Marc,

Thank you. I see your point. Epeck might take too much for me, so I choose

Epick.

I used your method to define a comparator for Plane_3. Each plane(a,b,c,d)

is normalized like (a/d,b/d,c/d,1) and a Point_3 is defined by

(a/d,b/d,c/d), I then compared the squared_distance of this point to Origin,

the Plane_3 is smaller if this distance is smaller. Then I sort the array of

Plane_3 using this comparator.

I know this comparison is not accurate, since two plane with the same

to_origin_distance is not necessary the same. After the sorting, planes with

the same to_origin_distance will be grouped together, this including planes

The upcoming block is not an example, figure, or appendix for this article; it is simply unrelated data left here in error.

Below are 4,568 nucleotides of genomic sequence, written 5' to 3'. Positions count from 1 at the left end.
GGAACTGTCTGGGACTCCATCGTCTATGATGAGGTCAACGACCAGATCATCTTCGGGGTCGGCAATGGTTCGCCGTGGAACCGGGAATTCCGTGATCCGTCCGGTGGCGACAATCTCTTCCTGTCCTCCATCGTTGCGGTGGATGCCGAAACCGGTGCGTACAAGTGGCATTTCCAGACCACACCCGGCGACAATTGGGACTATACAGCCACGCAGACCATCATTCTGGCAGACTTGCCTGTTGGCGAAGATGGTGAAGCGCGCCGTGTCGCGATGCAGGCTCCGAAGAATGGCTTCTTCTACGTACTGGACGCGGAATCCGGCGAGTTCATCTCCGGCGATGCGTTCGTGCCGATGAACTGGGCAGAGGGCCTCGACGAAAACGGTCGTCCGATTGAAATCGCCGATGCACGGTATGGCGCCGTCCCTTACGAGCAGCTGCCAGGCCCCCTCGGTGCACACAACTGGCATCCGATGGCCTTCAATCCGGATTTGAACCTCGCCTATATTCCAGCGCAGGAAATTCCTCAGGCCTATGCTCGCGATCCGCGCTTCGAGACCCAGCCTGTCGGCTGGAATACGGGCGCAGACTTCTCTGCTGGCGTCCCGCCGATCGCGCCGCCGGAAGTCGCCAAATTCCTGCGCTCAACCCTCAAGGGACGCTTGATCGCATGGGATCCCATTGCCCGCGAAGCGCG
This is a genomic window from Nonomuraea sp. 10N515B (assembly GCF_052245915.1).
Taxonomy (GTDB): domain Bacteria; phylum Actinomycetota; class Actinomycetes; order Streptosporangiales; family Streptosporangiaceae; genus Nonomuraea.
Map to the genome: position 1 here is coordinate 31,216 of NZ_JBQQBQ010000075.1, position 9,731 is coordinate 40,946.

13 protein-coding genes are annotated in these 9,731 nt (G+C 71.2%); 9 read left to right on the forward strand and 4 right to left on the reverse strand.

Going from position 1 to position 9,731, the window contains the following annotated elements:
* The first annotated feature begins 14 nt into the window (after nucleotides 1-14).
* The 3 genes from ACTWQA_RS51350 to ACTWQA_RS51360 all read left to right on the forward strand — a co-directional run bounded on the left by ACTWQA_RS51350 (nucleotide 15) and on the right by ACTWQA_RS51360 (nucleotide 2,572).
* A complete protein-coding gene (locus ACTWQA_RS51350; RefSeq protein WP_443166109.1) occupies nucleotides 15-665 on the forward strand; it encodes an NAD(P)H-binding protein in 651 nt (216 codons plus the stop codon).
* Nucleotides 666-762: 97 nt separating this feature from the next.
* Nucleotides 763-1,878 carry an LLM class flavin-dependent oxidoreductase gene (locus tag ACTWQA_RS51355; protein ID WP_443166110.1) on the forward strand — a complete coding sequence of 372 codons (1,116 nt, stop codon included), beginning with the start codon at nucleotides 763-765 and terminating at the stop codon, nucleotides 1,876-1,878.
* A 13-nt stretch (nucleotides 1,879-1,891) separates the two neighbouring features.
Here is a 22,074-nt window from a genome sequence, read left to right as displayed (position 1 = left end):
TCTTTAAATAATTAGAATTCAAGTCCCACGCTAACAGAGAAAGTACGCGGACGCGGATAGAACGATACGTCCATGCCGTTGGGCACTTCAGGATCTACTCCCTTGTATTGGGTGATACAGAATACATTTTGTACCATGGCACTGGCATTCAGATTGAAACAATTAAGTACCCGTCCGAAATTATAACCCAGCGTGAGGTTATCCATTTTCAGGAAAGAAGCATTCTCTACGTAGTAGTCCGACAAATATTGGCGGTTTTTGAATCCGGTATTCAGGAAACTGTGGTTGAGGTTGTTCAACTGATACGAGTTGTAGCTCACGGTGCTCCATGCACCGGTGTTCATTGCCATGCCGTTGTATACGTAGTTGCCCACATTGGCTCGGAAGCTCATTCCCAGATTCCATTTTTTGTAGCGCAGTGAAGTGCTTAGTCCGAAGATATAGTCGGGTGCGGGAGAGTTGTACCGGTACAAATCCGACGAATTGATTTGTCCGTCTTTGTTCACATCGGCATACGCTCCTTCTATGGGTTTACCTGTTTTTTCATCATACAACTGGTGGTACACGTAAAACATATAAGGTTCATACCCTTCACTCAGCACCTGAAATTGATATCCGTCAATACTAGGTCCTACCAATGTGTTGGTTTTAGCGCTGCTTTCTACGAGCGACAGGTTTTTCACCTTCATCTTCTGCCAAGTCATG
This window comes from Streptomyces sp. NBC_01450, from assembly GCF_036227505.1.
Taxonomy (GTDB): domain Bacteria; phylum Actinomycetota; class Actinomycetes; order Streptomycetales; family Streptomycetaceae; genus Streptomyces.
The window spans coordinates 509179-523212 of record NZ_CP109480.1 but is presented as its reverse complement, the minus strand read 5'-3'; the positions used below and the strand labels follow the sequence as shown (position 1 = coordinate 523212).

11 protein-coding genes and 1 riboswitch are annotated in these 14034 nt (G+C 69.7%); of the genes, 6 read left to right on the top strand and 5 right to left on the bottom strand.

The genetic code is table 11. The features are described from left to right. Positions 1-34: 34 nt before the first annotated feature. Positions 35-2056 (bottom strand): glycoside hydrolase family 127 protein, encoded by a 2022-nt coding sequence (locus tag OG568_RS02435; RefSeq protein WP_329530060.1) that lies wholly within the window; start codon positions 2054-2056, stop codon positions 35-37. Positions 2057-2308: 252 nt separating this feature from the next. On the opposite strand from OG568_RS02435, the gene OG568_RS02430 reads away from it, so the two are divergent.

that are not the same. However, in my case, the chance I get a group of

planes that have same to_origin_distance but are different to each other is

low. So after the unique operation, I eliminate quite a lot of identical

planes, although it does not guarantee to eliminate all duplicates.

After the unique operation, I run a brute force method to eliminate left

duplicates planes (basically two nested loops). This process is exact, but

with O(n*n) time complexity. However, I did it after the sorting/unique

which, in my case, greatly reduce n, saves me some time. By the way, I

provide my own Plane_3_equal() function with tolerance to std::unique and in

the later nested loop, so inexact construction is handled.

Demonstration:

input: A B C A A B D (A, B, C, D are distinct planes, A and C are of

same to_origin_distance)

sort : A A C A B B D

unique: A C A B D

2loops: A C B D

This is a workaround method for me. Thanks.

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